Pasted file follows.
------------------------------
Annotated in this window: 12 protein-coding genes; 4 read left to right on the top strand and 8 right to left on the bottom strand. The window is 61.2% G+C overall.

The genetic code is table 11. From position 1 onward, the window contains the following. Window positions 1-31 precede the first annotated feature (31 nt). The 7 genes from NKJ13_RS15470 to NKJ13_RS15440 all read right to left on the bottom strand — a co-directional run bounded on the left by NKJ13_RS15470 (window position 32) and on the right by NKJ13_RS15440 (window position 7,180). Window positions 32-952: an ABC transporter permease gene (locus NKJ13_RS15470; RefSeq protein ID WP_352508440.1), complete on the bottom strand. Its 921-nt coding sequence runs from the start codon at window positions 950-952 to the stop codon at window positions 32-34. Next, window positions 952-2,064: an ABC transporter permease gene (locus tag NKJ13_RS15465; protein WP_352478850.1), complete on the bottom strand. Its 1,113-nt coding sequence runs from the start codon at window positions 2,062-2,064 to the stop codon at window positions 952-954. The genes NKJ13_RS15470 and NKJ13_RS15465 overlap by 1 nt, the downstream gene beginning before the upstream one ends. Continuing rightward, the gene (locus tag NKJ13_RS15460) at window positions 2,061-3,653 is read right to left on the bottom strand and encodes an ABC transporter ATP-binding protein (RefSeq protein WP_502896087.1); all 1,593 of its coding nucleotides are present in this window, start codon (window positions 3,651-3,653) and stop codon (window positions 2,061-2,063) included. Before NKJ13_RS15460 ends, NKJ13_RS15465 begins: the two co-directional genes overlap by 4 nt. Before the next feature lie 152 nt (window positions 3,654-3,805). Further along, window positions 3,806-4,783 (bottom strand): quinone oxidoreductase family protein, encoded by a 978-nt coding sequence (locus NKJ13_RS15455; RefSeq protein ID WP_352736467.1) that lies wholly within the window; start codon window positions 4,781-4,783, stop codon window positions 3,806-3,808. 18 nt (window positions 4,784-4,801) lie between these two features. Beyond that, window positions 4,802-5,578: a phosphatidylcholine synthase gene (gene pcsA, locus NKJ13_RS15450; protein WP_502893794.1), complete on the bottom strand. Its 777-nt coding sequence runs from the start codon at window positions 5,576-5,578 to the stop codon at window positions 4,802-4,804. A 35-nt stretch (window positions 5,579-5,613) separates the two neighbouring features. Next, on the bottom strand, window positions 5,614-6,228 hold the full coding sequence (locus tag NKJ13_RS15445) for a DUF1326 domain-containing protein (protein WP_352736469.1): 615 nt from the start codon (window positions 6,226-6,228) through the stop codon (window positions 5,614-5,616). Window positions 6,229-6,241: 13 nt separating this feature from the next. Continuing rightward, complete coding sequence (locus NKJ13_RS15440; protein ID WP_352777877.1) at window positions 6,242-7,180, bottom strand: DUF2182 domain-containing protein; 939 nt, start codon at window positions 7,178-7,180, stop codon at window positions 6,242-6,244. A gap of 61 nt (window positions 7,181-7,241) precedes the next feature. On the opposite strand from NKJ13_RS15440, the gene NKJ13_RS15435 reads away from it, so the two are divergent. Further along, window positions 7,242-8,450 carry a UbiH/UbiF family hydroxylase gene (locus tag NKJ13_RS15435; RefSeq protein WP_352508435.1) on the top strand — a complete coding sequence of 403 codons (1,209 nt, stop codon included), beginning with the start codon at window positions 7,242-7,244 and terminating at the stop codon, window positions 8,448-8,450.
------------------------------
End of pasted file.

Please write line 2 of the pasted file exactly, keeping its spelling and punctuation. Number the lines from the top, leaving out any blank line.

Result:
The genetic code is table 11. From position 1 onward, the window contains the following. Window positions 1-31 precede the first annotated feature (31 nt). The 7 genes from NKJ13_RS15470 to NKJ13_RS15440 all read right to left on the bottom strand — a co-directional run bounded on the left by NKJ13_RS15470 (window position 32) and on the right by NKJ13_RS15440 (window position 7,180). Window positions 32-952: an ABC transporter permease gene (locus NKJ13_RS15470; RefSeq protein ID WP_352508440.1), complete on the bottom strand. Its 921-nt coding sequence runs from the start codon at window positions 950-952 to the stop codon at window positions 32-34. Next, window positions 952-2,064: an ABC transporter permease gene (locus tag NKJ13_RS15465; protein WP_352478850.1), complete on the bottom strand. Its 1,113-nt coding sequence runs from the start codon at window positions 2,062-2,064 to the stop codon at window positions 952-954. The genes NKJ13_RS15470 and NKJ13_RS15465 overlap by 1 nt, the downstream gene beginning before the upstream one ends. Continuing rightward, the gene (locus tag NKJ13_RS15460) at window positions 2,061-3,653 is read right to left on the bottom strand and encodes an ABC transporter ATP-binding protein (RefSeq protein WP_502896087.1); all 1,593 of its coding nucleotides are present in this window, start codon (window positions 3,651-3,653) and stop codon (window positions 2,061-2,063) included. Before NKJ13_RS15460 ends, NKJ13_RS15465 begins: the two co-directional genes overlap by 4 nt. Before the next feature lie 152 nt (window positions 3,654-3,805). Further along, window positions 3,806-4,783 (bottom strand): quinone oxidoreductase family protein, encoded by a 978-nt coding sequence (locus NKJ13_RS15455; RefSeq protein ID WP_352736467.1) that lies wholly within the window; start codon window positions 4,781-4,783, stop codon window positions 3,806-3,808. 18 nt (window positions 4,784-4,801) lie between these two features. Beyond that, window positions 4,802-5,578: a phosphatidylcholine synthase gene (gene pcsA, locus NKJ13_RS15450; protein WP_502893794.1), complete on the bottom strand. Its 777-nt coding sequence runs from the start codon at window positions 5,576-5,578 to the stop codon at window positions 4,802-4,804. A 35-nt stretch (window positions 5,579-5,613) separates the two neighbouring features. Next, on the bottom strand, window positions 5,614-6,228 hold the full coding sequence (locus tag NKJ13_RS15445) for a DUF1326 domain-containing protein (protein WP_352736469.1): 615 nt from the start codon (window positions 6,226-6,228) through the stop codon (window positions 5,614-5,616). Window positions 6,229-6,241: 13 nt separating this feature from the next. Continuing rightward, complete coding sequence (locus NKJ13_RS15440; protein ID WP_352777877.1) at window positions 6,242-7,180, bottom strand: DUF2182 domain-containing protein; 939 nt, start codon at window positions 7,178-7,180, stop codon at window positions 6,242-6,244. A gap of 61 nt (window positions 7,181-7,241) precedes the next feature. On the opposite strand from NKJ13_RS15440, the gene NKJ13_RS15435 reads away from it, so the two are divergent. Further along, window positions 7,242-8,450 carry a UbiH/UbiF family hydroxylase gene (locus tag NKJ13_RS15435; RefSeq protein WP_352508435.1) on the top strand — a complete coding sequence of 403 codons (1,209 nt, stop codon included), beginning with the start codon at window positions 7,242-7,244 and terminating at the stop codon, window positions 8,448-8,450.